• Canon launched FT QL in 1966 (stop down TTL) with the FL mount. Canon would only adopt Full Aperture metering with the FTb and the FD lens series in 1971.
  • Nikon and Minolta implemented full aperture through the lens metering (Nikon without changing its bayonet mount, and Minolta with a new  version of its SR bayonet, introduced on the MC Rokkor lenses). The Photomic T viewfinder for the Nikon F and the Nikkormat FT were Nikon’s first implementations of TTL metering (launched at the end of 1965).  Minolta’s SR-T 101, released in 1966, had an interesting arrangement of two CdS cells in the viewfinder, that were used to provide some form of weighted average metering (Minolta called it “Contrast Light Compensation system”, or CLC).

More about the differences between stopped down and full aperture metering in another page of this site.


Horace, French Bulldog – Shot with the Pentax Super Takumar 35mm f/2 mounted on a Fujifilm X-T1.

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Olympus OM-1 or Fujica ST-801?

They were launched at the same time (1972), and were both highly innovative. In different areas.

The Olympus OM-1, the first of a family of cameras which  sold until the end of the twentieth century, was remarkable by its small size, its impressive viewfinder, its great built quality, and its very good ergonomics.

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Olympus OM-1n MD – a very clean copy. A triumph of industrial design.

The Fujica ST801, although not a large or heavy camera by any means, looked bulkier and more primitive in comparison, but in 1972 it was very advanced technologically – the first to combine the use of Silicon diodes for metering with LEDs for the semi-automatic determination of the exposure in the viewfinder. And  – with full aperture metering and a shutter capable of 1/2000sec exposures – it was the most elaborate of the screw mount cameras.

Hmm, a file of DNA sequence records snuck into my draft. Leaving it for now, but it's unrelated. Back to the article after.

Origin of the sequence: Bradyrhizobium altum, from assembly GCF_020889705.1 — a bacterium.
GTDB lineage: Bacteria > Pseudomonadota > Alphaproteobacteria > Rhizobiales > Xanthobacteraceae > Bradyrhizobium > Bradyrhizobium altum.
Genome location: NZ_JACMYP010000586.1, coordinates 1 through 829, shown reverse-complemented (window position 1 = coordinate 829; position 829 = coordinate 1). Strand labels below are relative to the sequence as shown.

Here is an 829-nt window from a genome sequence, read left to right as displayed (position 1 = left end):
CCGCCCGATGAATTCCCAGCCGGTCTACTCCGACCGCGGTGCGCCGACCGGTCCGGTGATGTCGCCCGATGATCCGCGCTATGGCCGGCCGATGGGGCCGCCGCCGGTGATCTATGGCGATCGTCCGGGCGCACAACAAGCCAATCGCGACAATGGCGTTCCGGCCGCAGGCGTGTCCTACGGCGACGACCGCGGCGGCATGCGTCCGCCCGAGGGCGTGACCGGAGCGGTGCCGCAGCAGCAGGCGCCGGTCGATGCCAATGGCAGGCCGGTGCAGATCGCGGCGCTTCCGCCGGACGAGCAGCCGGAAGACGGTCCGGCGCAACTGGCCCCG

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Fujica ST801 with a Pentax Super-Takumar lens – the camera is compatible with almost any 42mm screw mount lens (with stopped down aperture)

With the OM-1, Olympus introduced a whole new system (new bayonet, new lenses, new motor drives), as compact as the camera itself. The OM-1 was  a starting point.

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Fujica ST801 – the lens mount flange is surrounded by a recessed and spring loaded rotating ring. The little pin on the rotating ring is pushed by the tab at the periphery of the lens.